Naturally, my case for gentrification landed like a sperm whale dropped from low orbit. It wasn't just that my priorities were different from the priorities of the assembled panel and audience; ideology got in the way of reconciling our respective values.
I knew there were going to be some steep hurdles between my small-l liberal, progressive, urbanist world view and the overarchingly anarchist/marxist tenor of the group. Unfortunately, with such a big conceptual gap we often ended up just talking past each other.
Short of a petulant blow-by-blow, I'll just share one anecdote that captures the essence of my experience on the 'hot seat'.
An audience member commented that RTH doesn't do enough to understand poverty issues. I agreed with her and acknowledged that there are a lot of things we don't do or don't do well enough.
Our focus is on urban revitalization but there are big areas where that intersects with other issues and I think such groups should do a better job of understanding each other's concerns.
An inspiring example of such an interdisciplinary approach is the Low Income Energy Network (LIEN), which brings environmental and anti-poverty activists together to understand how to reconcile the goal of reducing energy consumption with the goal of ensuring universal access to adequate, affordable energy.
Another panelist responded that he hates it when activists say they aren't doing enough and criticized RTH for bothering at all if we can't get it right - and by 'right' he clearly meant: reinforcing his specific value system.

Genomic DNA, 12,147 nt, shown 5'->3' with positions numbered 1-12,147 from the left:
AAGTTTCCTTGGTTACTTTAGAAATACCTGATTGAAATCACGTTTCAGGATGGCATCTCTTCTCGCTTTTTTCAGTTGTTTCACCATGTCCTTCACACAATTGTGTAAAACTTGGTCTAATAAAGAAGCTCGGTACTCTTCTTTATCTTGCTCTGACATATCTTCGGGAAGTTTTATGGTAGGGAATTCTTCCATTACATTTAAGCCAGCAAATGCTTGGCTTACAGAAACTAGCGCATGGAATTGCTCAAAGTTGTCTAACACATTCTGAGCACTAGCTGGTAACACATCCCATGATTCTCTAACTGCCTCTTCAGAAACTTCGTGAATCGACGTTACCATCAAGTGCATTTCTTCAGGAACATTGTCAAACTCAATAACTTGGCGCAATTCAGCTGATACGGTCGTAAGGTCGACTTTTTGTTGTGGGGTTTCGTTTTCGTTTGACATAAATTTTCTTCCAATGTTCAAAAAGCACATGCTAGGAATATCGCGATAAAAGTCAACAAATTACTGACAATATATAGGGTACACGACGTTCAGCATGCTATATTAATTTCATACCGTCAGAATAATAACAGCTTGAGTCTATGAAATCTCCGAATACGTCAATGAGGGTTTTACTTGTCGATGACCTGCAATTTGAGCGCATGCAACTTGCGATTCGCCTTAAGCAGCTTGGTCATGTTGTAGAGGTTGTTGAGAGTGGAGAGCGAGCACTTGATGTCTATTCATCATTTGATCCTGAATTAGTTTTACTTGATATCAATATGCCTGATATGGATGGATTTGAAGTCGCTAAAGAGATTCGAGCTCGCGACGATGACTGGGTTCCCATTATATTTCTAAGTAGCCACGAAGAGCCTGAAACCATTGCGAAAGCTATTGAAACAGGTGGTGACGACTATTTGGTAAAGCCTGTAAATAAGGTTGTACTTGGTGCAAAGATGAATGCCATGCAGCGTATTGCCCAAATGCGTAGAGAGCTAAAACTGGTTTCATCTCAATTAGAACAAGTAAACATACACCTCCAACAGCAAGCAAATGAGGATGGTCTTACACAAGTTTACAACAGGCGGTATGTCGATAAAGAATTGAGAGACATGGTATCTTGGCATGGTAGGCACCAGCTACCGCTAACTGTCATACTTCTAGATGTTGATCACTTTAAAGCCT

Think about that for a moment: if we can't get it right the first time (he used the phrase "half-assed" to describe our efforts), we just shouldn't bother saying anything at all because we're actually making things worse.
(Aside: I don't intend to beat up on Common Cause here. They're likely no more dogmatic than many other groups. I only cite the panel discussion because it's a recent anecdote that illustrates what I'm trying to argue.)
I came out of the evening with one overarching thought: this is why the left can't accomplish anything.
Activists on the left spend too much time critiquing the hell out of each other and highlighting violations of doctrine instead of finding commonalities and working together to make tangible improvements. As I've written in the past:
Instead of maintaining some kind of ideological purity, [we should] work at building relationships with people across the various divides (urban/exurban, liberal/conservative, business/labour, etc.) that cleave our city, trying to understand and respect everyone's values and priorities, and looking for issues and arguments on which you can all agree.
To be sure, there's danger in engaging the world of compromise with groups that have different values and priorities. It's a real struggle to determine which compromises are acceptable and which are not; which collaborations are in the spirit of common cause and which amount to the tacit endorsement of abhorrent practices.
Nonetheless, the solution is certainly not to reject all compromises and disavow all collaborations - either explicitly or, more common, implicitly through an impossible threshold of commonality.
The endless squabbling among the identity- and ideology-driven groups that collectively make up the left reflects the bankruptcy of intellectual precocity run amok.
While radical postdocs with MacBooks are busy organizing performance art demonstrations protesting clumsy efforts to make neighbourhoods safer or opposing bourgeois cycling advocates, the circumstances of people living in precarious conditions are not getting any better.
All the time activists spend scrutinizing each other is time not spent working together to achieve meaningful improvements in universal access to food, housing, essential services and basic human dignity. It's time not spent unifying across ideological divides and holding communities together.